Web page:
Columbia Baptist Fellowship seeks renewal of spirit through 3-week revival

September 18, 1994|By Alisa Samuels | Alisa Samuels,Sun Staff Writer

Members of a Baptist group are rejoicing in the name of the Lord in Columbia -- and don't plan to stop anytime soon.

The Columbia Baptist Fellowship began a three-week revival last Sunday called "Yes, Lord, Yes," with hopes to renew the spirit of the 350-member congregation.

The revival, which ends Oct. 2, is geared toward the congregation but is open to everyone, said the Rev. Steve McNeely, the congregation's minister.

"The first priority is just to refresh and renew the congregation," the minister said. "When the congregation is renewed, it reaches out."

The 21-day revival at the Meeting House in Oakland Mills involves morning and evening services Sundays and one service Wednesdays, Mr. McNeely said. The Columbia Baptist Choir, which sang backup to pop singer Barry Manilow during a concert at Merriweather Post Pavilion last year, will be among the performers showcased at the revival.

Scheduled to perform at today's morning service is Wintley A. Phipps, a Columbia resident and Grammy-winning gospel singer.

"He's well-known and really gifted musically," Mr. McNeely said of Mr. Phipps, a Seventh-day Adventist who rocked the Democratic National Convention in San Francisco in 1984 with a powerful rendition of "Ordinary People." "We tried to find someone with the gift of song."

At today's evening service, John Lewis, musical director at Colonial Baptist Church in Pikesville, will direct his choir, Joy and Devotion, in song.

The Columbia Baptist Fellowship's revival is nontraditional and not spiced with shouting, evangelism and long services that people don't seem to have time for these days, Mr. McNeely said.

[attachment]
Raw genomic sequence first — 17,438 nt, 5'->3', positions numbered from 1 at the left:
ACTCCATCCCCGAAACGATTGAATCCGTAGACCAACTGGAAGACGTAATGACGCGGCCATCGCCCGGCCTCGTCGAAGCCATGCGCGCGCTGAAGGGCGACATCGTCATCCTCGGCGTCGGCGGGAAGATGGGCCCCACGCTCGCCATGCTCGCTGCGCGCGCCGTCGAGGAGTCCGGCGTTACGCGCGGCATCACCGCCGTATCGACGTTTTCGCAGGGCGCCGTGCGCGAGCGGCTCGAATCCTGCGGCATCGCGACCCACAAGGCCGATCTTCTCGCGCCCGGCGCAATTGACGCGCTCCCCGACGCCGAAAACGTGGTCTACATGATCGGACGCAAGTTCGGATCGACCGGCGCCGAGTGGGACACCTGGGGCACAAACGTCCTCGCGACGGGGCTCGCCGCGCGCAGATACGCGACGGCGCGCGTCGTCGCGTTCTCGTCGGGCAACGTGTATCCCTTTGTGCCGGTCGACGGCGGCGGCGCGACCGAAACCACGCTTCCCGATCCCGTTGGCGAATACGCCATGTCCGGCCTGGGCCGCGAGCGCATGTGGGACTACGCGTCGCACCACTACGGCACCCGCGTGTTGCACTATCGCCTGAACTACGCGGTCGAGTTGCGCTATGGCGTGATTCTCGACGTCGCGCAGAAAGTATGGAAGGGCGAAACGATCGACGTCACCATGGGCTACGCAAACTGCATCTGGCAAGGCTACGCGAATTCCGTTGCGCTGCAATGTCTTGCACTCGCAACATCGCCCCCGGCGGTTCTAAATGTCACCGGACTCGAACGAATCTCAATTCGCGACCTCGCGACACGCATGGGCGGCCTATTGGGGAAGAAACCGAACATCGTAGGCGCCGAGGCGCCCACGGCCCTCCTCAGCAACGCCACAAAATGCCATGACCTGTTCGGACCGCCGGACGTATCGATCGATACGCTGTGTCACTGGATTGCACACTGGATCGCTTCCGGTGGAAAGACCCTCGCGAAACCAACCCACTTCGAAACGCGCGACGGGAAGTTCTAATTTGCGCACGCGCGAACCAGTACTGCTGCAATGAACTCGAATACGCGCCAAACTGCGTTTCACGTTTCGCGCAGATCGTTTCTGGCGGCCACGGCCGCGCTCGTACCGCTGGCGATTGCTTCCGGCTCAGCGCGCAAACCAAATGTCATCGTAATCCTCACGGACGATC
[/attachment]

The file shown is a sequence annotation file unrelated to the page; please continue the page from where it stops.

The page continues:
"We don't see it as an evangelistic crusade," Mr. McNeely said, explaining that the revival is aimed at renewing members' spirituality.

This year's effort is the longest revival that the racially and economically diverse congregation has held. In the past, the congregation has held three- and five-day revivals, the minister said.

Revivals are important because members "need to renew themselves," Mr. McNeely said. Church can become stale, he said. "We need new methodologies to stir and stimulate a body."

The congregation celebrated its 20th anniversary last year.

In 1970, seven families met to establish the congregation and three years later the church was chartered. Members met at the interfaith center, where they still gather today.

Mr. McNeely became pastor in 1981, a year after the congregation's original pastor left.

This year, the 12-member deacon body decided on a different kind of revival. One week into the event, they say the revival is working.

To guarantee success, members have called upon a Higher Power by praying and fasting.

"We learned in vacation Bible school . . . prayer changes things," said Veeda Gaines, a six-year member of the church.

As spiritual keepsakes, the congregation is distributing more than 200 buttons that read: "Yes, Lord, Yes."

"I think the people who have been there have really been #F uplifted," said Ray Sudduth, a deacon at the church for seven years.

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